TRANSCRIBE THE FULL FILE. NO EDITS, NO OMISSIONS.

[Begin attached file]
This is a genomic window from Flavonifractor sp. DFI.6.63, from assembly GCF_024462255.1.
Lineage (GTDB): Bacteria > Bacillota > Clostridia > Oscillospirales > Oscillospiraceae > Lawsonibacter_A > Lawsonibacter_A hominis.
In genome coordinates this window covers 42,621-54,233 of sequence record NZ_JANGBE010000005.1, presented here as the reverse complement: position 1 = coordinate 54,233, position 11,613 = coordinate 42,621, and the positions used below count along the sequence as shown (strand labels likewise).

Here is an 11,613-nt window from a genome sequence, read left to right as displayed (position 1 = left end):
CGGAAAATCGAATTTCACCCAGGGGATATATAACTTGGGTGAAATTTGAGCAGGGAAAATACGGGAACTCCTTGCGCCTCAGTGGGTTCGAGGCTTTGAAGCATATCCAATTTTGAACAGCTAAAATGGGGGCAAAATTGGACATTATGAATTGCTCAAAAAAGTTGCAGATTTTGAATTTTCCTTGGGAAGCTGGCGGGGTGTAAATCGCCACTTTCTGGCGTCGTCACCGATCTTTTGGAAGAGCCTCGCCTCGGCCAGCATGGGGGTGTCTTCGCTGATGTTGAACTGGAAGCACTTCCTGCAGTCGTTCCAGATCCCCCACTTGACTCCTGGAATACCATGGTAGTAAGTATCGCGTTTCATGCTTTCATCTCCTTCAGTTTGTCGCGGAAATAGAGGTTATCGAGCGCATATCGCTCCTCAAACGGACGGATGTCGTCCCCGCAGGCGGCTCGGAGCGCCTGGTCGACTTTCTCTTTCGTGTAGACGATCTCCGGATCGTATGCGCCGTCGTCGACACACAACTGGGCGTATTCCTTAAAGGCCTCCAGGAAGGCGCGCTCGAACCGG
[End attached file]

This is a genomic window from Flavonifractor sp. DFI.6.63, from assembly GCF_024462255.1.
Lineage (GTDB): Bacteria > Bacillota > Clostridia > Oscillospirales > Oscillospiraceae > Lawsonibacter_A > Lawsonibacter_A hominis.
In genome coordinates this window covers 42,621-54,233 of sequence record NZ_JANGBE010000005.1, presented here as the reverse complement: position 1 = coordinate 54,233, position 11,613 = coordinate 42,621, and the positions used below count along the sequence as shown (strand labels likewise).

Here is an 11,613-nt window from a genome sequence, read left to right as displayed (position 1 = left end):
CGGAAAATCGAATTTCACCCAGGGGATATATAACTTGGGTGAAATTTGAGCAGGGAAAATACGGGAACTCCTTGCGCCTCAGTGGGTTCGAGGCTTTGAAGCATATCCAATTTTGAACAGCTAAAATGGGGGCAAAATTGGACATTATGAATTGCTCAAAAAAGTTGCAGATTTTGAATTTTCCTTGGGAAGCTGGCGGGGTGTAAATCGCCACTTTCTGGCGTCGTCACCGATCTTTTGGAAGAGCCTCGCCTCGGCCAGCATGGGGGTGTCTTCGCTGATGTTGAACTGGAAGCACTTCCTGCAGTCGTTCCAGATCCCCCACTTGACTCCTGGAATACCATGGTAGTAAGTATCGCGTTTCATGCTTTCATCTCCTTCAGTTTGTCGCGGAAATAGAGGTTATCGAGCGCATATCGCTCCTCAAACGGACGGATGTCGTCCCCGCAGGCGGCTCGGAGCGCCTGGTCGACTTTCTCTTTCGTGTAGACGATCTCCGGATCGTATGCGCCGTCGTCGACACACAACTGGGCGTATTCCTTAAAGGCCTCCAGGAAGGCGCGCTCGAACCGG